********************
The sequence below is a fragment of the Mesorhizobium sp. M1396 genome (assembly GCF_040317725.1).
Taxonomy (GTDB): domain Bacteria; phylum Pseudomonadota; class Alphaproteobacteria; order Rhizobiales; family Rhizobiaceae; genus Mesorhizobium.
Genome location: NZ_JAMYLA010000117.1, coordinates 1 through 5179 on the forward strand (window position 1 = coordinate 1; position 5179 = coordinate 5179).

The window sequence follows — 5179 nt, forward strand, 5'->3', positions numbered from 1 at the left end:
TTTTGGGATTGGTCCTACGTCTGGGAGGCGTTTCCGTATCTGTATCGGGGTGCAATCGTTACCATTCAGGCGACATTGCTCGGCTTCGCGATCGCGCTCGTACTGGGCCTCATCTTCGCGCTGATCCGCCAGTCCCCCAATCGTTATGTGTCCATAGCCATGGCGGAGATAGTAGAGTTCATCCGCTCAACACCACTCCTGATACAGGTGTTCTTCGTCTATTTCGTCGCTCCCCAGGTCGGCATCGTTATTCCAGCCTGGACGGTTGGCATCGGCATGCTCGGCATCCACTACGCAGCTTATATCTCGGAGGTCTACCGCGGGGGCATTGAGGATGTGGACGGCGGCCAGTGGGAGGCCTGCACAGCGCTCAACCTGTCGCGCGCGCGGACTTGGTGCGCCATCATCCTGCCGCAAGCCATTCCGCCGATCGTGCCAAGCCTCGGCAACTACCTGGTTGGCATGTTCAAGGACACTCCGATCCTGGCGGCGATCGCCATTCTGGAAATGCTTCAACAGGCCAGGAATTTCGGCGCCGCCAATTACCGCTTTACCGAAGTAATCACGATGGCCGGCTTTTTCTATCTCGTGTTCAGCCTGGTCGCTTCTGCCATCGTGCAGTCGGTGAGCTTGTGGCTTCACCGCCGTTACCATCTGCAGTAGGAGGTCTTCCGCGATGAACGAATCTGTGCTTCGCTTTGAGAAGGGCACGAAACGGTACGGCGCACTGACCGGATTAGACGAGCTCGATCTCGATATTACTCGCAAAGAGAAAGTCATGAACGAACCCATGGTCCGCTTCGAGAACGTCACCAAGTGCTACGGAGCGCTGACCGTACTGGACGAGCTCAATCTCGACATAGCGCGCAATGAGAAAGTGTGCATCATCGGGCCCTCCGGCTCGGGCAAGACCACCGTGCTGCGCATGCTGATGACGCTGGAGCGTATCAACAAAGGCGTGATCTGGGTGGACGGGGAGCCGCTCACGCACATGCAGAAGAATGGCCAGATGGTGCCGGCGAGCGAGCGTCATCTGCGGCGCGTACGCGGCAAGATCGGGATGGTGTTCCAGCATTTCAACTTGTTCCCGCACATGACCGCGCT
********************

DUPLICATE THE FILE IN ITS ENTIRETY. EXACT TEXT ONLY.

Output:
The sequence below is a fragment of the Mesorhizobium sp. M1396 genome (assembly GCF_040317725.1).
Taxonomy (GTDB): domain Bacteria; phylum Pseudomonadota; class Alphaproteobacteria; order Rhizobiales; family Rhizobiaceae; genus Mesorhizobium.
Genome location: NZ_JAMYLA010000117.1, coordinates 1 through 5179 on the forward strand (window position 1 = coordinate 1; position 5179 = coordinate 5179).

The window sequence follows — 5179 nt, forward strand, 5'->3', positions numbered from 1 at the left end:
TTTTGGGATTGGTCCTACGTCTGGGAGGCGTTTCCGTATCTGTATCGGGGTGCAATCGTTACCATTCAGGCGACATTGCTCGGCTTCGCGATCGCGCTCGTACTGGGCCTCATCTTCGCGCTGATCCGCCAGTCCCCCAATCGTTATGTGTCCATAGCCATGGCGGAGATAGTAGAGTTCATCCGCTCAACACCACTCCTGATACAGGTGTTCTTCGTCTATTTCGTCGCTCCCCAGGTCGGCATCGTTATTCCAGCCTGGACGGTTGGCATCGGCATGCTCGGCATCCACTACGCAGCTTATATCTCGGAGGTCTACCGCGGGGGCATTGAGGATGTGGACGGCGGCCAGTGGGAGGCCTGCACAGCGCTCAACCTGTCGCGCGCGCGGACTTGGTGCGCCATCATCCTGCCGCAAGCCATTCCGCCGATCGTGCCAAGCCTCGGCAACTACCTGGTTGGCATGTTCAAGGACACTCCGATCCTGGCGGCGATCGCCATTCTGGAAATGCTTCAACAGGCCAGGAATTTCGGCGCCGCCAATTACCGCTTTACCGAAGTAATCACGATGGCCGGCTTTTTCTATCTCGTGTTCAGCCTGGTCGCTTCTGCCATCGTGCAGTCGGTGAGCTTGTGGCTTCACCGCCGTTACCATCTGCAGTAGGAGGTCTTCCGCGATGAACGAATCTGTGCTTCGCTTTGAGAAGGGCACGAAACGGTACGGCGCACTGACCGGATTAGACGAGCTCGATCTCGATATTACTCGCAAAGAGAAAGTCATGAACGAACCCATGGTCCGCTTCGAGAACGTCACCAAGTGCTACGGAGCGCTGACCGTACTGGACGAGCTCAATCTCGACATAGCGCGCAATGAGAAAGTGTGCATCATCGGGCCCTCCGGCTCGGGCAAGACCACCGTGCTGCGCATGCTGATGACGCTGGAGCGTATCAACAAAGGCGTGATCTGGGTGGACGGGGAGCCGCTCACGCACATGCAGAAGAATGGCCAGATGGTGCCGGCGAGCGAGCGTCATCTGCGGCGCGTACGCGGCAAGATCGGGATGGTGTTCCAGCATTTCAACTTGTTCCCGCACATGACCGCGCT